Lovelace Regional Hospital Nationally Recognized with an ‘A’ Leapfrog Hospital Safety Grade


ROSWELL, May 3, 2023 — Lovelace Regional Hospital (LRH) received an “A” safety grade in the Spring 2023 Leapfrog Hospital Safety Grade report, a national distinction recognizing its achievements protecting patients from harm and error in the hospital. This is the fifth safety grade “A” in a row for LRH.

Skydiver considers three joint replacements in one year “a miracle”

For 72-year-old Gary Faas, who worked underground for many years mining for coal and sometimes gold, there’s no better feeling than being out in the open air – especially 12,000 feet above a drop zone!

A Vietnam veteran, the Albuquerque resident is an avid skydiver with more than 400 jumps to his credit. After recovering from three joint replacement surgeries in 2022, he is looking forward to jumping again soon.

Lovelace Hospitals a Safe Haven for Infants

Safe Haven is a law aimed to protect babies younger than 90 days old. An individual may drop off an infant at a Safe Haven location, which includes hospitals, police stations and fire stations. The person surrendering the baby may disclose the biological father or mother’s name, date of birth, and any pertinent medical health information and if there is any tribal affiliation, but is not required to.

Each Lovelace hospital has a bright yellow Safe Haven Sign on the exterior of our hospitals to signify our hospitals are a Safe Haven location. 

Do you snore? Lovelace Sleep Center will help you and others sleep better

It was during a hunting trip with friends when Albuquerque resident Jeffrey Jesionowski, 69, realized that he may have a snoring problem.

“I was in Illinois with two buddies hunting white-tail deer for five days,” Jeffrey said. “We stayed overnight in a hunting camp and shared a room with bunk beds for all of us. When I woke up the next morning, I looked around and saw that my buddies were gone. I found one sleeping on the bathroom floor while the other was asleep on the living room couch.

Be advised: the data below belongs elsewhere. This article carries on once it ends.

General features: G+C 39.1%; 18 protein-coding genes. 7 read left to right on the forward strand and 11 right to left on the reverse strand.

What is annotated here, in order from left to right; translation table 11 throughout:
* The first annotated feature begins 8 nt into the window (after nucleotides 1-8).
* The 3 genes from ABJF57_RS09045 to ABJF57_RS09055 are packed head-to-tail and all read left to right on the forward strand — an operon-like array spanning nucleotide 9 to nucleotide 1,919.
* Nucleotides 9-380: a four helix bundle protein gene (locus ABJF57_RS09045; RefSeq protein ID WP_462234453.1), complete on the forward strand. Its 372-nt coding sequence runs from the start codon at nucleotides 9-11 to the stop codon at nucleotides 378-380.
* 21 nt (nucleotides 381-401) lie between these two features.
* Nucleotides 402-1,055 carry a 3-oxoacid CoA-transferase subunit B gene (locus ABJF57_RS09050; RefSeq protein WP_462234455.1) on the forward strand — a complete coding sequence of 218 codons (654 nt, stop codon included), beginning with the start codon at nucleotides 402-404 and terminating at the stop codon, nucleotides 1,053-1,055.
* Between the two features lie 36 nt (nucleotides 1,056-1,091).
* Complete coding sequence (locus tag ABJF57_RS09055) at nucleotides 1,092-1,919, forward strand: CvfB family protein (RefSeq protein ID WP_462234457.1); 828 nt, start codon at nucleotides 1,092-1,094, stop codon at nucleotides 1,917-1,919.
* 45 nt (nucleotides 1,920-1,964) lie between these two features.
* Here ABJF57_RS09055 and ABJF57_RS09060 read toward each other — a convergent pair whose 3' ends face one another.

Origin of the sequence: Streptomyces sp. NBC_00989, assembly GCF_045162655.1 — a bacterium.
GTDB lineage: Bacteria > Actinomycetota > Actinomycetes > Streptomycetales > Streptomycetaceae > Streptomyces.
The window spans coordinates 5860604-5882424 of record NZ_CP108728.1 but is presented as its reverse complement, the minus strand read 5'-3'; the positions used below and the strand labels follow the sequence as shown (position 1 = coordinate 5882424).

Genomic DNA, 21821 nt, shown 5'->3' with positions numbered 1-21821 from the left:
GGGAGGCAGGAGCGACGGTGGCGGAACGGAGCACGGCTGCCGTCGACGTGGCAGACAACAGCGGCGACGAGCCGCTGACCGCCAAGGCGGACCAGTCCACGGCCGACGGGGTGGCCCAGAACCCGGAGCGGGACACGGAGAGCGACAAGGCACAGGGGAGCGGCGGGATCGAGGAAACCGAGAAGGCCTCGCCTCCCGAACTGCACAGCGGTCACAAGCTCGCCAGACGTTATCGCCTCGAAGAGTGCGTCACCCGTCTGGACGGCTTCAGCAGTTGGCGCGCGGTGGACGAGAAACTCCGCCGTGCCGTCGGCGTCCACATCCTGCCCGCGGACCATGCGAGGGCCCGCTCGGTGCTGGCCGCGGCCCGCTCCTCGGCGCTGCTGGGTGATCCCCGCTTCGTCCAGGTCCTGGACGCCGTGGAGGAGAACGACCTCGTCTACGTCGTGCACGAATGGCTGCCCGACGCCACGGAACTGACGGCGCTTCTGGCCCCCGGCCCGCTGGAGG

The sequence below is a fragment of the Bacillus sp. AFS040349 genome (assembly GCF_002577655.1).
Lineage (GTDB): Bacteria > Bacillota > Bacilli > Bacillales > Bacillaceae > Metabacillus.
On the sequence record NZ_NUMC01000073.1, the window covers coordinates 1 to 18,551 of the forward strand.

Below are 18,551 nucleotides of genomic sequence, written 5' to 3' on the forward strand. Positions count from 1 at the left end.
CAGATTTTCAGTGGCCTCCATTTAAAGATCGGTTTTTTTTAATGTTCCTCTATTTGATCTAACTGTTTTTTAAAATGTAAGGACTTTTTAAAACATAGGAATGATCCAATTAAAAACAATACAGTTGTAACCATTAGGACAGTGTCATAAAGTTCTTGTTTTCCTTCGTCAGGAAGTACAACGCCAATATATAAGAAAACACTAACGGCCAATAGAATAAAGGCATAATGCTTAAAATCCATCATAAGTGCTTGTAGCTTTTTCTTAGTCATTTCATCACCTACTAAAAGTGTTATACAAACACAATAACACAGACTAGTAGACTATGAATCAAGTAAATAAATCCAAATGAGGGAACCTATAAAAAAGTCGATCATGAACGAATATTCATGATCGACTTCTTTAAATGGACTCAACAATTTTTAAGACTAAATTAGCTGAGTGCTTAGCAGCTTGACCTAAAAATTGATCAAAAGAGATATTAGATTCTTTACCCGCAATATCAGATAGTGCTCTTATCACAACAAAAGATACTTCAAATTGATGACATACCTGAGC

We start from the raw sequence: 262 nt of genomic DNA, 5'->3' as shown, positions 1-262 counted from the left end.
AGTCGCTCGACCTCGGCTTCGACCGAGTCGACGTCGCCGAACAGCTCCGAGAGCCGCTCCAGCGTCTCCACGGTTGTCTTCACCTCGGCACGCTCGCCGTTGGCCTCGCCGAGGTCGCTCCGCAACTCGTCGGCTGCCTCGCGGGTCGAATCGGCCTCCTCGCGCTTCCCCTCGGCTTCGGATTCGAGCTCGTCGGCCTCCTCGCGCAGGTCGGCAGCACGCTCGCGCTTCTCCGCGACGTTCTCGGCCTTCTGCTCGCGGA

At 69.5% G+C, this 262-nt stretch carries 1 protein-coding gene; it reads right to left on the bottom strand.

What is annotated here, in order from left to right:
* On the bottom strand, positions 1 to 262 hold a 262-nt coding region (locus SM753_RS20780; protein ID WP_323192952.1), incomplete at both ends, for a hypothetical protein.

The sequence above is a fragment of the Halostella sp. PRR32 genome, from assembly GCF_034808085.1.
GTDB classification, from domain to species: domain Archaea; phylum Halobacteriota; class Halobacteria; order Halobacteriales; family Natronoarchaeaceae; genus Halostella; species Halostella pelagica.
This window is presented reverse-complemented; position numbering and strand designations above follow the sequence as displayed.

Lovelace Sleep Center helps patients sleep well, dream again

For Michael Archuleta, getting a good night’s sleep had been a hard thing to do for many years.

A nurse practitioner with a health insurance company, the 44-year-old Albuquerque resident started developing sleep issues in his 30s.

“I was just tired all the time,” said Michael. “It got to the point where I’d be talking to people and then I would suddenly doze off. Sometimes while I was driving, I would stop at a traffic light. If it lasted long enough, I would start to fall asleep in the car!”

Lovelace general surgery team gets retiree on the path to recovery

Taos resident Dennis Salazar was just a young boy when he first rode a horse on his family’s ranch.

“My dad always had horses for us to ride,” said Dennis. “I think I got on my first horse when I was 4, maybe 5-years-old.”

Now 55, Salazar has ridden horses for many years as a member of the Taos County Sheriff’s Posse, an organization that puts on rodeos, rides in parades and sometimes helps the New Mexico State Police with search & rescue operations.

Lovelace Health System names new leader


Veteran healthcare executive to oversee operations for leading regional provider

ALBUQUERQUE, N.M. (April 11, 2023) – Lovelace Health System today announced the appointment of David Schultz as president and chief executive officer. Schultz succeeds Janelle Raborn, who retired following nearly 40 years of service at Lovelace Health System.

Surgery, occupational therapy helps patient give hugs to grandson

Sometimes accidents just happen.

For Ruth Ann Potter, 70, it didn’t matter whether Poncho, her big, black Labrador was to blame. What mattered most was that she had quick access to excellent medical care for her injuries.

“About three years ago my husband Doug and I were walking Poncho through our neighborhood in Rio Rancho,” Ruth Ann recalled, “when a rat ran in front of our garage door. Poncho took off and I started running and falling after him, as his leash was wrapped around my left arm.”

Lovelace surgeon discovers reason for patient’s long-time pain

When Daniel Shaw, a 62-year-old science teacher at Albuquerque’s Bosque School, leads his students into the desert to collect data on North American porcupines, he often talks about the power of information: what did you observe; what did you find; what conclusions can you draw from the data?

When Daniel and his doctors discussed his long-time gastrointestinal problems, they used the same kind of questions: what are his symptoms; what treatments have worked; and what can be done in the future to alleviate his pain and side effects?